“[M]any newly sighted people speak well of the world, and teach us how dull is our own vision. To one patient, a human hand, unrecognized, is “something bright and then holes.” Shown a bunch of grapes, a boy calls out “It is dark, blue and shiny….It isn’t smooth, it has bumps and hollows.” A little girl visits a garden. “She is greatly astonished, and can scarcely be persuaded to answer, stands speechless in front of the tree, which she only names by taking hold of it, and then as “the tree with the lights in it.”
When the doctor took her bandages off and led her into the garden, the girl who was no longer blind saw “the tree with the lights in it.” It was for this tree I searched through the peach orchards of summer, in the forests of fall and down winter and spring for years. Then one day I was walking along Tinker Creek thinking of nothing at all and I saw the tree with the lights in it. I saw the backyard cedar where the mourning doves roost charged and transfigured, each cell buzzing with flame. I stood on the grass with the lights in it, grass that was wholly fire, utterly focused and utterly dreamed. It was less like seeing than like being for the first time seen, knocked breathless by a powerful glance. The lights of the fire abated, but I’m still spending the power. Gradually the lights went out in the cedar, the colors died, the cells unflamed and disappeared. I was still ringing. I had my whole life been a bell, and never knew it until at that moment I was lifted and struck. I have since only rarely seen the tree with the lights in it. The vision comes and goes, mostly goes, but I live for it, for the moment when the mountains open and a new light roars in spate through the crack, and the mountains slam.” Annie Dillard 1974, Pilgrim at Tinker Creek
Ever since reading about the “The Tree of Lights” in Pilgrim at Tinker Creek in 1975, I’ve been keeping a look-out for it. Like Dillard, I want to be “lifted and struck”, to resonate in a new awareness, no longer be blinded, to see everything in a sharper focus.
It can happen unexpectedly. The first time was in an art class in 1980. My artistic ability was limited to stick figures so a doctor friend and I decided to take her art teacher husband’s evening “Drawing from the Right Side of the Brain” class. Robert Fulghum was an unorthodox teacher—not just an artist, but a Unitarian pastor, a story teller, and a musician. He was, in his entertaining and inimitable way, able to teach us how to look at the world in terms of shadow and light, solid and air, space and density, patterns and plain. He put a drawing of an old cowboy boot, hung upside down in front of the class, and asked us to draw it that way. We were not to think “boot”, but to think of it as lines and shadow, empty space and full shape, dark against light.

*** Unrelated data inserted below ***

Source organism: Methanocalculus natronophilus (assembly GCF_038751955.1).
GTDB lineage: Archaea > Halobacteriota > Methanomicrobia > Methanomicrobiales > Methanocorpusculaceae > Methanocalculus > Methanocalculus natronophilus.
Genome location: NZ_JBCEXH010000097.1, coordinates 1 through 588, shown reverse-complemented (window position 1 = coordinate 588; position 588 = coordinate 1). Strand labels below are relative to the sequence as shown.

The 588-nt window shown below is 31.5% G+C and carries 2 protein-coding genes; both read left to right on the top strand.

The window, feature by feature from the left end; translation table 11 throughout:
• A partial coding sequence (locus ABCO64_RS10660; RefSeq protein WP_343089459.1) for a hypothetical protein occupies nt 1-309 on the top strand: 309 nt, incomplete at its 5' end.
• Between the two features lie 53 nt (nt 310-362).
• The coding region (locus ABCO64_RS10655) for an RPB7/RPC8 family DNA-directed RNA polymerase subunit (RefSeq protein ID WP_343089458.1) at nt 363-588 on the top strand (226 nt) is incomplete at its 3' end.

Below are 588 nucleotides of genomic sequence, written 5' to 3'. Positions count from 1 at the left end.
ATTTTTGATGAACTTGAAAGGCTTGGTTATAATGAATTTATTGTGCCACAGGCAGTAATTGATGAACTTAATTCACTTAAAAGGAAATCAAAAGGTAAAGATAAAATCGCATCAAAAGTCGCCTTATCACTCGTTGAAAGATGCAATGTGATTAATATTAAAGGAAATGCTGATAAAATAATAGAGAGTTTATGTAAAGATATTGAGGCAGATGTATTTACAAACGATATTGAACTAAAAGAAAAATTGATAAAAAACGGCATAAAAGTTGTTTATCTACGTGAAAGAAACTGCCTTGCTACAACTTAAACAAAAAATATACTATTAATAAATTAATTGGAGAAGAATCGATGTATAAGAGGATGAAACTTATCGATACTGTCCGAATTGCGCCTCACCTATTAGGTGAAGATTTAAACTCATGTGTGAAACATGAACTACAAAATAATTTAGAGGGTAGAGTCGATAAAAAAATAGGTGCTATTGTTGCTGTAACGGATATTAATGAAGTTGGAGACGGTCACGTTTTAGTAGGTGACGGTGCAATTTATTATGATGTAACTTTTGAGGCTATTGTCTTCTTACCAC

I drew what I “saw”, focusing on the small detail rather than my expectation of the “whole”. At the end of class, Fulghum asked us to turn our drawing right side up, and as I turned the paper around, I was astonished that I had a distinctly recognizable cowboy boot, my first real drawing. It stayed on my refrigerator for four years. I was so proud that I had been taught a new way to “see”.
It was a much less dramatic moment than Dillard’s story of the girl whose cataract removal changed her perception of familiar objects to unfamiliar. But I did feel that distinct sense of being “lifted and struck” like a bell.
Not long after, Fulghum wrote a little meditation on what he had learned in kindergarten for his church’s weekly Sunday bulletin. That bulletin somehow found its way to the desk of Washington State Senator Dan Evans, who read it into the Congressional Record. From there it was reprinted, passed around and eventually made it home in the school backpack of an editor’s son. That mother, going over the school papers, sat down to read “All I Need to Know, I Learned in Kindergarten” by Robert Fulghum and set out to track down the author. He soon received a call from her, and the first thing she asked was “do you have anything else like this you’ve written?” The answer was an emphatic “yes” from a pastor with years of sermons and church bulletins in his files. His first book of collected essays was published a year later. His life was never to be the same.
I keep looking for the “tree of lights” but it is elusive because I’m blinded most of the time. Maybe, just maybe, I’ll find it if I can only turn the world upside down…